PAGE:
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Wales Aims to be First with BTs Next-Gen Broadband
By: MarkJ - 16 September, 2008 (1:43 PM)

The Welsh city of Cardiff could be among the first in the country to receive BT's next generation 'up to' 100Mbps fibre optic (FTTP, FTTC) broadband services, reports WalesOnline. Cardiff councillors have been in recent discussions with the operator and BT's chairman, Sir Michael Rake, spent Monday in the city meeting First Minister Rhodri Morgan and other senior figures.

Perhaps most interestingly of all is how open Rake appears to be in his comments towards the importance of adopting next generation broadband. It would have been hard to imagine these words coming from the mouth of a BT boss prior to July's £1.5bn investment announcement (here):

Sir Michael said: “Six years ago we had virtually no broadband in the country. Today there is 99% availability. You’ve got nearly half the country using it, and it’s moved from being a luxury to a necessity. While the speeds may seem great, they’re not enough now for current demand, whether it’s individuals or businesses.

You just look at the way technology is developing, with the iPlayer for example, higher-definition television, people using broadband the whole time to access education – the need is going to be exponential in terms of access to data, to video, to voice, and to getting families involved all the time.

At the moment we rely on copper in the ground to bring broadband to people, and copper doesn’t last forever. People sometimes dig it up and steal it, which is annoying. It can degenerate, and you have to work on it and maintain it. And it has physical limits like the speed you can deal with it and the length from the exchange.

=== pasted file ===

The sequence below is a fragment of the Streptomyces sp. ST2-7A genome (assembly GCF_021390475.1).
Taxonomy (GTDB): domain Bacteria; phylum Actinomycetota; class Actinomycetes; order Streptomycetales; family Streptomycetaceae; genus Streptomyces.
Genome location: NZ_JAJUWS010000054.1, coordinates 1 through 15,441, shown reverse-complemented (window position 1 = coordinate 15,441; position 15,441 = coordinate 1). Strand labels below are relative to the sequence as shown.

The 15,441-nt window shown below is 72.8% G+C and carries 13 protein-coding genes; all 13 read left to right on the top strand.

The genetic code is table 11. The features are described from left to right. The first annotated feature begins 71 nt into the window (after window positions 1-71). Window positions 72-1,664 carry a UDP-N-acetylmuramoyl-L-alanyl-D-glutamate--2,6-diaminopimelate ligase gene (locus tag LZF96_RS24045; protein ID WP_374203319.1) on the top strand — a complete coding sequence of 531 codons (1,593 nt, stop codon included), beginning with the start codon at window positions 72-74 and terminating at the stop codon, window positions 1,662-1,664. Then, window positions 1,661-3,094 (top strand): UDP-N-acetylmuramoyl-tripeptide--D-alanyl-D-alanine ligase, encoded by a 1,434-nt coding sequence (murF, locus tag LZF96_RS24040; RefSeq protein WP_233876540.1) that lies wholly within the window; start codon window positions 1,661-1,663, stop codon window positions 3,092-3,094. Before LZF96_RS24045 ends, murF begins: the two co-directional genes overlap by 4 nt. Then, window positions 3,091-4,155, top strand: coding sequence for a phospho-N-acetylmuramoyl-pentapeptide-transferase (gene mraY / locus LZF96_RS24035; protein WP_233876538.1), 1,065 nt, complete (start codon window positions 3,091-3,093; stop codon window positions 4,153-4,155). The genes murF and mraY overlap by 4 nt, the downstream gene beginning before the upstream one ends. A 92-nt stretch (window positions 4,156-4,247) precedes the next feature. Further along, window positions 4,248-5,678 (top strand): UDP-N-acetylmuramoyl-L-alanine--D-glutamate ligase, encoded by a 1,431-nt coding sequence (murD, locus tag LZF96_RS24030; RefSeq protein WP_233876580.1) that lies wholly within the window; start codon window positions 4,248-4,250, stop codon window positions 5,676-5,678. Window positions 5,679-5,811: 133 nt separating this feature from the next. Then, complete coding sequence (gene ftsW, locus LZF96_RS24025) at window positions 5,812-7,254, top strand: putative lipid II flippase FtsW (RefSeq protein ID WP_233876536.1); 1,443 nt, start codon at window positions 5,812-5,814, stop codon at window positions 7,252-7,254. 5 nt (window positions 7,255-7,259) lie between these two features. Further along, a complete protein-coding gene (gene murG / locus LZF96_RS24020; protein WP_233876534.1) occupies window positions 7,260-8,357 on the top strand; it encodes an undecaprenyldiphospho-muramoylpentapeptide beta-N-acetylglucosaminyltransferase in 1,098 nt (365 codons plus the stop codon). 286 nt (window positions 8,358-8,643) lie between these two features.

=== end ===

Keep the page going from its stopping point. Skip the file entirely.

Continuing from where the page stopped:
So fibre gives you a whole new dimension in technology. At the moment with copper you can go up to eight [megabytes], and soon we’ll be up to 24. People will see a huge improvement in speed, capability and download time. At fibre you’re looking at a minimum of 100 and beyond.
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However Rake also spoke in reference to Ofcom, urging the industry regulator not to put "a cap on the price" it is able to charge for the service, which would make its investment difficult to justify with shareholders.

He continued on to stress the importance of Ofcom getting this resolved "quickly", so that it could proceed with the plan to deploy the new fibre optic broadband infrastructure.

Interestingly he concluded by warning that it could be "three, four or five years before we can start making an initial impact on this", noting there would be little need for central government money, except potentially to help get rural locations hooked up.

In related news BT's Chief Executive, Ian Livingston, said that all major telecommunications companies should share responsibility for helping poorer and vulnerable customers. Livingston called on Vodafone, BSkyB and Carphone Warehouse to assume some responsibility for social policy.


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